My AV History
By: David Danto
In thinking about how I was introduced to the world of AV I’d have to go all the way back to my childhood. My dad – despite all his wackiness – wanted to be sure I knew at the early age of six that anything mechanical could be taken apart and put back together. His first teaching example was a 78 RPM phonograph – which we disassembled and reassembled dozens of times. When my older sister got her first portable transistor radio I of course proceeded to take that apart – something that was held over me as guilt for many years (until I snuck into her drawer and found and repaired it.)
While not always the same as my examples, I find these early age traits to be unique to AV and technical people. We come from a desire and ability to understand why something works – not just how it works.
The AV bug continued to follow me throughout my education – whether it was being the resident technician on my high school Stage and Lighting Crew, majoring in TV/Radio and Theater in college, working for an AV rental company as my first job out of college, teaching production for CUNY, or designing and engineering TV studios as a young adult. In all of these experiences understanding the history of the technologies and why things work the way they do was the key to success.
Yes, today’s projectors produce images to be awed, but if I had never operated a Leisegang projector or a multi-image dissolve unit I wouldn’t understand the nuances of beautiful projection.
Yes, today’s cameras are feature rich and can stream superb images, but if I had never learned what depth-of-field was or truly understood the visible difference between a zoom-in and a dolly-in I wouldn’t appreciate the nature of conveying appropriate images to remote locations.
Yes, today’s cameras can also shoot in low, non-specific light, but if I hadn’t learned why three-point lighting was appropriate I wouldn’t understand the difference between a video image and a good video image.
Yes, today’s microphone arrays pick-up much of the sound in a room, but if I hadn’t learned about the acoustical properties of rooms and the physics of sound I wouldn’t be able to design a microphone plan that makes people heard well.
As I look at the spectrum of AV professionals today I see Facilities people, IT people, Communications people and even end-users all stepping-up to learn, select and manage the technology. That diversity of perspective is a good thing, as long as there is that respect for why things work. Regrettably, I and others have spent way too much time taking flack for and undoing way too many terrible AV installations; ones where the installer should have known better but instead took advantage of a client that surely didn’t either. When a basic understanding of why things work, and how people interact with them, isn’t present, the results will always be a disaster.
As technology continues to evolve and improve the AV industry needs to evolve and improve with it. We need to respect the new skills that encompass a much wider view of the ecosystems of which we are just a part. This can only be done with an understanding of why things work but the “things” now are much bigger in number, including networks, routers, digital transmission, security, bots, sensors, and more. These all need to be part of the AV professional’s understanding. For AV to survive and thrive it needs to be the place where you can find someone who understands how to secure and set-up QoS on a videoconference network and understands why the lighting, camera and sound have to be correct.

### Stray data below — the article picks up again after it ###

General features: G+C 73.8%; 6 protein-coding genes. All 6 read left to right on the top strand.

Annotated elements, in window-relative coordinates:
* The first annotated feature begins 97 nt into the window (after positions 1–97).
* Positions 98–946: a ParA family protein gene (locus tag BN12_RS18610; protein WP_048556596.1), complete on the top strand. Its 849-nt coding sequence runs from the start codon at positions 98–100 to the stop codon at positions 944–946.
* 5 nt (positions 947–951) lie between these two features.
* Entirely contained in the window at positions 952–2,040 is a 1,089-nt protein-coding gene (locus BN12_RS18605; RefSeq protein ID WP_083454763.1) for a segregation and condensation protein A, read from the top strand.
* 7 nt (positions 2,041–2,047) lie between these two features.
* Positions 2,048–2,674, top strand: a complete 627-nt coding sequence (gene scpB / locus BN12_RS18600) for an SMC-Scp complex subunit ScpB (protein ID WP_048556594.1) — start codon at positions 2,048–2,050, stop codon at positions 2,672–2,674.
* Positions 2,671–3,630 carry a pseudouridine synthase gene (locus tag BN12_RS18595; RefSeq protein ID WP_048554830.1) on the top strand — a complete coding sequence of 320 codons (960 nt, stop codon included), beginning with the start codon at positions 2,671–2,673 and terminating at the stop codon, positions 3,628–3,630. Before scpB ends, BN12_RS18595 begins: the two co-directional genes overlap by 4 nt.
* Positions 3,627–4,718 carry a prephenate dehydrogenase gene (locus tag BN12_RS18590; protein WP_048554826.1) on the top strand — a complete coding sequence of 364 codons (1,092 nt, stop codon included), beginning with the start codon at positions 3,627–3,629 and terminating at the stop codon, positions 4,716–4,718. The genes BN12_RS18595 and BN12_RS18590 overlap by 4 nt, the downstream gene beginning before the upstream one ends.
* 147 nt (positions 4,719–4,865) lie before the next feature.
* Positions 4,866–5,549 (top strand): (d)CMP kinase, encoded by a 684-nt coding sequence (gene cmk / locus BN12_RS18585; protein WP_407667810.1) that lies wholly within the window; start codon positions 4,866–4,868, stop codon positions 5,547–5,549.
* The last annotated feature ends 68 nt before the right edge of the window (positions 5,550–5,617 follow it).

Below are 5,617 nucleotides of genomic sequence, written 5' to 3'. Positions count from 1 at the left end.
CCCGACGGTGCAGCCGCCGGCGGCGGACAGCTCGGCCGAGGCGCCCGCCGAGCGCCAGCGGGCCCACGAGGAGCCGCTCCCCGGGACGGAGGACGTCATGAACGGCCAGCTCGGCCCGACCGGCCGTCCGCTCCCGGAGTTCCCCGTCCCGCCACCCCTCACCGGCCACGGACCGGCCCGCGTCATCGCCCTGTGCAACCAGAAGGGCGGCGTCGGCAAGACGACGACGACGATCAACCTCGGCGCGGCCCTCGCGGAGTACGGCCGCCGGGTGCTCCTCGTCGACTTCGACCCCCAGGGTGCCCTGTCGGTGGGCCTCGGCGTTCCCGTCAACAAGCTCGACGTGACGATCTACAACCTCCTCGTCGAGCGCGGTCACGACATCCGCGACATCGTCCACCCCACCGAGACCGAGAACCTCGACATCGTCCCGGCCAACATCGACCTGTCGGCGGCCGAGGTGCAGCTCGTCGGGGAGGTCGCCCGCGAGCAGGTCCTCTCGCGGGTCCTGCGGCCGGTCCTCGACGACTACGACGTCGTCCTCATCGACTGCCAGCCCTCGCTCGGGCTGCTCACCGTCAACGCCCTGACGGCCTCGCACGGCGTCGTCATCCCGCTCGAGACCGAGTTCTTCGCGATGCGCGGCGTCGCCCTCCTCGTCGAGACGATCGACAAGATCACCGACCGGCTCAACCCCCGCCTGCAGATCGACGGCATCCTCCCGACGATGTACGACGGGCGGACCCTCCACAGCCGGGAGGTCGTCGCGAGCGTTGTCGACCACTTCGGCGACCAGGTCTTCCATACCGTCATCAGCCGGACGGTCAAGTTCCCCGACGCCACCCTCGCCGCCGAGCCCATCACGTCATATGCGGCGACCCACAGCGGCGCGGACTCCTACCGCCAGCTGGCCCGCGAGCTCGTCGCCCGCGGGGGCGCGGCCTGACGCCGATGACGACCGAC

In the current transformational, digital environment all industries are faced with needing to “make the pivot,” and this wider understanding of why things work is our pivot – our challenge. How do we eject the poor-performing firms and the self-professed experts and truly become trusted partners for our clients? How do we become the go-to folks for the digital revolution? Easy – by understanding why things work, and making them simple, repeatable and effective for our clients.
David Danto has had over three decades of delivering successful business outcomes in media and collaboration technology for various firms in the corporate, broadcasting and academic worlds. David’s efforts have been recognized by many premiere industry organizations, serving as The Director of Emerging Technologies for the non-profit IMCCA; as adjunct faculty for InfoComm International; as a National Association of Broadcasters “Pick-Hits” judge for Broadcast Engineering; and as a repeat judge for the Consumer Technology Association’s CES Innovation Awards. David is an award-winning blogger and contributor to technology publications, a frequent presenter at conferences, and is a member of many industry advisory boards. He also works directly with organizations as a Business Transformation / Collaboration Consultant.